Support the ‘Prince’
Please disable ad blockers for our domain. Thank you!

Wednesday, August 5

Today's Paper

Women’s hockey knocked out of NCAA tournament by national runner-up Minnesota, 5—2

<p>Photo Caption: National Rookie of the Year Sarah Fillier ’22 shoots at Minnesota's goalie.</p>
<p>Photo Credit: Jim Rosvold / GoPrincetonTigers</p>

Photo Caption: National Rookie of the Year Sarah Fillier ’22 shoots at Minnesota's goalie.

Photo Credit: Jim Rosvold / GoPrincetonTigers

After receiving an at-large bid to the NCAA tournament, Princeton, the No. 7 ranked women’s hockey team (20—8—5), lost to No. 2 Minnesota (30—5—1) in Minneapolis, 5—2 – a scoreline that does not reflect how close the game really was due to two late empty-net goals by the Golden Gophers. After this game Minnesota beat Cornell 2—0 and then lost to Wisconsin 0—2 in the national championship game.

Princeton kicked off the scoring when first-year forward Sarah Fillier, a second-team All-American and the National Rookie of the Year, teamed up with first-year forward Maggie Connors for a give-and-go that Fillier put in to the net for a 1—0 lead to the Tigers. Minnesota responded with two goals before the end of the first period, bringing them to a 2—1 lead. Fillier, assisted by junior forward Carly Bullock and first-year defender Mariah Keopple, netted Princeton’s second goal and tied the game less than three minutes in to the second period. 

The Tigers had the only power-play opportunity early in the third period, but were unable to get anything going. The Golden Gophers were able to net the game-winning goal on play in transition. Princeton late in the third period looked to pull junior goalie Stephanie Neatby to put on an extra attacker, which unfortunately led to two more Minnesota goals on the empty-net to take the score to its final 5—2. Neatby played great in goal making 34 saves on 36 shots including a few spectacular saves.

While this was the end of the Tigers’ season, it was not an unremarkable one in any way. They won the Ivy League title, had a 20-game unbeaten streak, and achieved its highest national ranking in program history. Senior forward co-captain Karlie Lund commented, “I’m really proud of how our team did this season. It’s always hard to end the season on a loss, but our team accomplished so much this year, like having the longest unbeaten streak in program history and winning the Ivies.”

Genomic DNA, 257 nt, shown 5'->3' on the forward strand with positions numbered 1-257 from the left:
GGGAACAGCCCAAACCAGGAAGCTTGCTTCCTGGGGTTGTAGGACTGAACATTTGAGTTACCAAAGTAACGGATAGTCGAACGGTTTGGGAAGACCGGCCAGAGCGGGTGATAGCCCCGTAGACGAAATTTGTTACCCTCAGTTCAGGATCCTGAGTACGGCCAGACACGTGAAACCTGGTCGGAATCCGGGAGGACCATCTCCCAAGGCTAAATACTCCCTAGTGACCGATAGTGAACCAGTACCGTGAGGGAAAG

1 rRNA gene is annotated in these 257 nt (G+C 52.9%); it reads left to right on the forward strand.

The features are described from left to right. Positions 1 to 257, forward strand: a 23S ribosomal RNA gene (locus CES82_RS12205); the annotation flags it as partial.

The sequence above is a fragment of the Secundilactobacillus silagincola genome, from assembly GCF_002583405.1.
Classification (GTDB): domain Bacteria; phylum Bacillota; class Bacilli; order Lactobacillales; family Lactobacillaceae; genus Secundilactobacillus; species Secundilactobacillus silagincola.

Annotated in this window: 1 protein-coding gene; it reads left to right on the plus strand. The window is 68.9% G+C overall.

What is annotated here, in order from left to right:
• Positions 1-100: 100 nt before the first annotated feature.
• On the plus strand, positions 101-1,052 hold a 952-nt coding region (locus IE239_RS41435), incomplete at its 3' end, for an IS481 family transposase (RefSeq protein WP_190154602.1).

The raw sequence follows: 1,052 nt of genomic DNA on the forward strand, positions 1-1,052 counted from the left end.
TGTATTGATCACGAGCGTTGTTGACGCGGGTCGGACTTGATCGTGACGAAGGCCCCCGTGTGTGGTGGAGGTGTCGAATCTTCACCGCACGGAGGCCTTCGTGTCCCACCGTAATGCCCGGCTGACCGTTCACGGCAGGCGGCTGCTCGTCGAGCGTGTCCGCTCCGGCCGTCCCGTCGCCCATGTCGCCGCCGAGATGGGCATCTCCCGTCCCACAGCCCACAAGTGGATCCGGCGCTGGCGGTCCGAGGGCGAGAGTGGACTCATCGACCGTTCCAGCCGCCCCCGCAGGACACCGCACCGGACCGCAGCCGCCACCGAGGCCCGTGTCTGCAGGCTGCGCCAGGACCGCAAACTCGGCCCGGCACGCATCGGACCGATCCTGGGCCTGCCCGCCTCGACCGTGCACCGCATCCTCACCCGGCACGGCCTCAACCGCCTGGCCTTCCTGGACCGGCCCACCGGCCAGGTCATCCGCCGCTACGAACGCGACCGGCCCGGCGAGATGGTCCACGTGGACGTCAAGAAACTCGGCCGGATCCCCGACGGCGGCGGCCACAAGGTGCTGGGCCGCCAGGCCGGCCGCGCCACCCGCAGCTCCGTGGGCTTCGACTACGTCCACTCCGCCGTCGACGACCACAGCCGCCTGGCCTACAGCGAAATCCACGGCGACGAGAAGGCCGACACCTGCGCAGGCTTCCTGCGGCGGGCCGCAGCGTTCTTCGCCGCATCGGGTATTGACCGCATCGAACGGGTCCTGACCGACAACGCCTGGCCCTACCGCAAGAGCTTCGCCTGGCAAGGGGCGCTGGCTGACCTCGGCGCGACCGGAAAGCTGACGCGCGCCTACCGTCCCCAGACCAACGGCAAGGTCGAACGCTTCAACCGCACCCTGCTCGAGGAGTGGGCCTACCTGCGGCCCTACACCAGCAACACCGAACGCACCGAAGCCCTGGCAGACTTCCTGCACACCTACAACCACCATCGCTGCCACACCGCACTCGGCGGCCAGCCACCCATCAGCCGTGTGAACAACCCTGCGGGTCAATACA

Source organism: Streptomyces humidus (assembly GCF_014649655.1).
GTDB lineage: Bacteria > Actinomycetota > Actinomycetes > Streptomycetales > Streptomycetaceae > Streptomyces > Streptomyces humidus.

On being able to have spent the last four years at Princeton she added, “I feel really lucky to have played for Princeton these past four years. My teammates have become some of my closest friends, and I will miss seeing them every day. While my hockey career has come to an end, I know I will always be part of the PWIH [Princeton Women’s Ice Hockey] family, and I can’t wait to see what the team will accomplish next year.”

Senior defender and co-captain Stephanie Sucharda added after the game, “The prep work we did to put ourselves in that position, to tie the No. 2 team in the country, says a lot about our program, and, especially moving forward, I think our future is looking really good.”

Though the loss of seniors Kimiko Marinacci, Keiko DeClerck, Lund, and Sucharda will be substantial due to the leadership they bring, there will be plenty to look forward to next season when Princeton gets back on the ice. The Tigers will return their top forward and defensive line, as well as all but two of its double-digit point-scorers. Next season should be an exciting one, so be sure to keep your eye out for their return to Hobey Baker Rink.